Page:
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stewart will miss opener...


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#61 Floppin

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Posted 09 September 2012 - 10:26 AM

Just because we always used Stewart on the inside dive off of the zone read doesn't mean that Williams can't do it. They each had defined roles in the option set because we had both of them available to play. With Stewart sitting, there is no reason to believe that Williams can't run that play for that position. I think that most likely scenario for this game, however, is to let Tolbert play the inside option role with Williams staying outside for the speed option.

#62 CRA

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Posted 09 September 2012 - 10:34 AM

Just because we always used Stewart on the inside dive off of the zone read doesn't mean that Williams can't do it. They each had defined roles in the option set because we had both of them available to play. With Stewart sitting, there is no reason to believe that Williams can't run that play for that position. I think that most likely scenario for this game, however, is to let Tolbert play the inside option role with Williams staying outside for the speed option.


Maybe he can....he just didn't last year. Suits Stewart's skill set and background.

Don't know enough about Tolbert, he seems like an ideal candidate for it. Which is why he potentially could be the perfect guy to help this O. He is the type runner that runs well between the tackle....they also can just use him in standard shotgun formations as a rec/ blocker and can then go right into those read option looks they liked so much

Tolbert is an unknown. They could plug him right into it.

#63 CRA

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Posted 09 September 2012 - 10:36 AM

Yea! One less weapon we will have to worry about today


Not really, you still have to worry about a beast RB every down. You just won't have to be as confused about which one

#64 sml1950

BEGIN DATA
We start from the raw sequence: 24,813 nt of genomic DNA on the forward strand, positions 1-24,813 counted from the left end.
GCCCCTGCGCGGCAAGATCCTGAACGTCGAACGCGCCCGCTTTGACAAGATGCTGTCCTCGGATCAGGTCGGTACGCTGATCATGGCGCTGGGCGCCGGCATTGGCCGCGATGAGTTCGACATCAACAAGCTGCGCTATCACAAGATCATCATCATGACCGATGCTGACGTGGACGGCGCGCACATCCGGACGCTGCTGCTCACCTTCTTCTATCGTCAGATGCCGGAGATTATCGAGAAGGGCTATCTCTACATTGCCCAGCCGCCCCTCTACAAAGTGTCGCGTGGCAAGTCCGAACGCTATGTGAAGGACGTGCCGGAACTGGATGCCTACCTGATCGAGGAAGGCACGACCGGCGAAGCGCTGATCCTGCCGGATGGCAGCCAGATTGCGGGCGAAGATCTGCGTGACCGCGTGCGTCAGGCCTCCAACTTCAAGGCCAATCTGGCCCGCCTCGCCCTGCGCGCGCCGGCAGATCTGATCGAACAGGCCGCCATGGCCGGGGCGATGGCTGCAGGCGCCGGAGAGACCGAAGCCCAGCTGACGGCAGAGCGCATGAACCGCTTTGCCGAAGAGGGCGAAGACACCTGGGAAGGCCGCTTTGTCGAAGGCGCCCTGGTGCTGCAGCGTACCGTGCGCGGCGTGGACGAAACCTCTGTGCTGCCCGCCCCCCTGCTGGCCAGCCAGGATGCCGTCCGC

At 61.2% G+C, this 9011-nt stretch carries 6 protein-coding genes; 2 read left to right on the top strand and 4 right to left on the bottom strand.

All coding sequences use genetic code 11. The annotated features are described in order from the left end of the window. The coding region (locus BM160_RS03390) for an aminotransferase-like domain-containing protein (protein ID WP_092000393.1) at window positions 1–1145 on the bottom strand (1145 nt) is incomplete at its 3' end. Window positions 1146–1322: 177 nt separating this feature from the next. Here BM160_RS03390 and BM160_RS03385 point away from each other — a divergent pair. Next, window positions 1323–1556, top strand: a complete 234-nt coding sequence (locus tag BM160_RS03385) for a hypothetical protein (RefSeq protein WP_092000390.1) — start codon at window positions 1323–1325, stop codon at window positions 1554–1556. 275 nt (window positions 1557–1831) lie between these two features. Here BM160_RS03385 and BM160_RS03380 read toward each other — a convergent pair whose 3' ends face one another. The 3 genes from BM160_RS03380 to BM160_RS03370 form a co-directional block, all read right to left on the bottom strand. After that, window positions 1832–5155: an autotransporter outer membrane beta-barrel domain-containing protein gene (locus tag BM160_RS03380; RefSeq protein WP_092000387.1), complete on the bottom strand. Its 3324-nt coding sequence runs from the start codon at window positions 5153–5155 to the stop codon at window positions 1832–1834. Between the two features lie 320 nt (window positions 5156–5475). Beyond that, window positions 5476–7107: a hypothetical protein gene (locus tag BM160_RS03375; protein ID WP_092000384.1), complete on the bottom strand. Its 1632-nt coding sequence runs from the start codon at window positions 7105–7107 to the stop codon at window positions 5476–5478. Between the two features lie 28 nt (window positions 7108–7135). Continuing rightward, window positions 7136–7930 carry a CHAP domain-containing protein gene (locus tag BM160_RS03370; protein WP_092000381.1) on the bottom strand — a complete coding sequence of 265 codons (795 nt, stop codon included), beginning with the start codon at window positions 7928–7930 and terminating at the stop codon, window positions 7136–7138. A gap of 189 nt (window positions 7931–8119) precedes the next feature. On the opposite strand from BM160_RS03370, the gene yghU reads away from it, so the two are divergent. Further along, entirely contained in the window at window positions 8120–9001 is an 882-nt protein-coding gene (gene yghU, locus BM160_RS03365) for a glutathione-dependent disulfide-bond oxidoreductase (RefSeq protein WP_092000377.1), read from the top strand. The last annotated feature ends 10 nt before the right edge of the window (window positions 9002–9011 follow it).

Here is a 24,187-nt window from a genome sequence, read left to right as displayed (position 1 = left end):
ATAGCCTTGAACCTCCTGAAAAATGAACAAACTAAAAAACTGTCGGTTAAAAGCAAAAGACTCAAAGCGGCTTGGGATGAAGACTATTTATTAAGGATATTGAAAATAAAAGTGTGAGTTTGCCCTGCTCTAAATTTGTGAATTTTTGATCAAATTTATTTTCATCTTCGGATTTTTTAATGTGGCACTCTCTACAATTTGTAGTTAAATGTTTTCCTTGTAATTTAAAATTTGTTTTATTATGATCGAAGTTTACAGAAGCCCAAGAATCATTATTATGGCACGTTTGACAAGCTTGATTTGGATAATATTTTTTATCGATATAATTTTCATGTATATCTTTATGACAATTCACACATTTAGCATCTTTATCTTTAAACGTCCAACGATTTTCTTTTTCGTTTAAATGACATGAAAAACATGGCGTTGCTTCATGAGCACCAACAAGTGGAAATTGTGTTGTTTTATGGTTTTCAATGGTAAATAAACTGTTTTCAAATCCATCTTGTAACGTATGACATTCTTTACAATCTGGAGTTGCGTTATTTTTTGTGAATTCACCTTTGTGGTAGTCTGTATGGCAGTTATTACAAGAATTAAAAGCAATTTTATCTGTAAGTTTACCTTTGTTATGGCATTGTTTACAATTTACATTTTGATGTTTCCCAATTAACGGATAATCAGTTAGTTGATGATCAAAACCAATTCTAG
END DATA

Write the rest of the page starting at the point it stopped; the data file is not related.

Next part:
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Posted 09 September 2012 - 10:40 AM

An awful lot of technical discussion on an issue that won't be used more than 3 or 4 times today. Rivera's weekly interview with Kirwan/Ryan(Tues @ 4 this year)
on Sirius said that they will limit Cam's planned runs (unlike Foxy's lockjaw) to 6-8 per game. This includes draws, sneaks and options. He also said they are making it a point for him to check down to the backs rather than scramble when protection breaks down.
As for Stewart's absense, having Tolbert to stand in may be a blessing. A bowling ball like MJD ran wild on us in the slop last year and Tolbert will be very hard to get arms around when it's wet. I cansee him pinballing thru the Bucs and gaining big yards.

#65 CRA

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Posted 09 September 2012 - 10:43 AM

An awful lot of technical discussion on an issue that won't be used more than 3 or 4 times today. Rivera's weekly interview with Kirwan/Ryan(Tues @ 4 this year)
on Sirius said that they will limit Cam's planned runs (unlike Foxy's lockjaw) to 6-8 per game. This includes draws, sneaks and options. He also said they are making it a point for him to check down to the backs rather than scramble when protection breaks down.
As for Stewart's absense, having Tolbert to stand in may be a blessing. A bowling ball like MJD ran wild on us in the slop last year and Tolbert will be very hard to get arms around when it's wet. I cansee him pinballing thru the Bucs and gaining big yards.


Cam averaged 7 runs a game last year....planned and unplanned.

#66 nosuchthingasapanther

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Posted 09 September 2012 - 10:51 AM

An awful lot of technical discussion on an issue that won't be used more than 3 or 4 times today. Rivera's weekly interview with Kirwan/Ryan(Tues @ 4 this year)
on Sirius said that they will limit Cam's planned runs (unlike Foxy's lockjaw) to 6-8 per game. This includes draws, sneaks and options. He also said they are making it a point for him to check down to the backs rather than scramble when protection breaks down.
As for Stewart's absense, having Tolbert to stand in may be a blessing. A bowling ball like MJD ran wild on us in the slop last year and Tolbert will be very hard to get arms around when it's wet. I cansee him pinballing thru the Bucs and gaining big yards.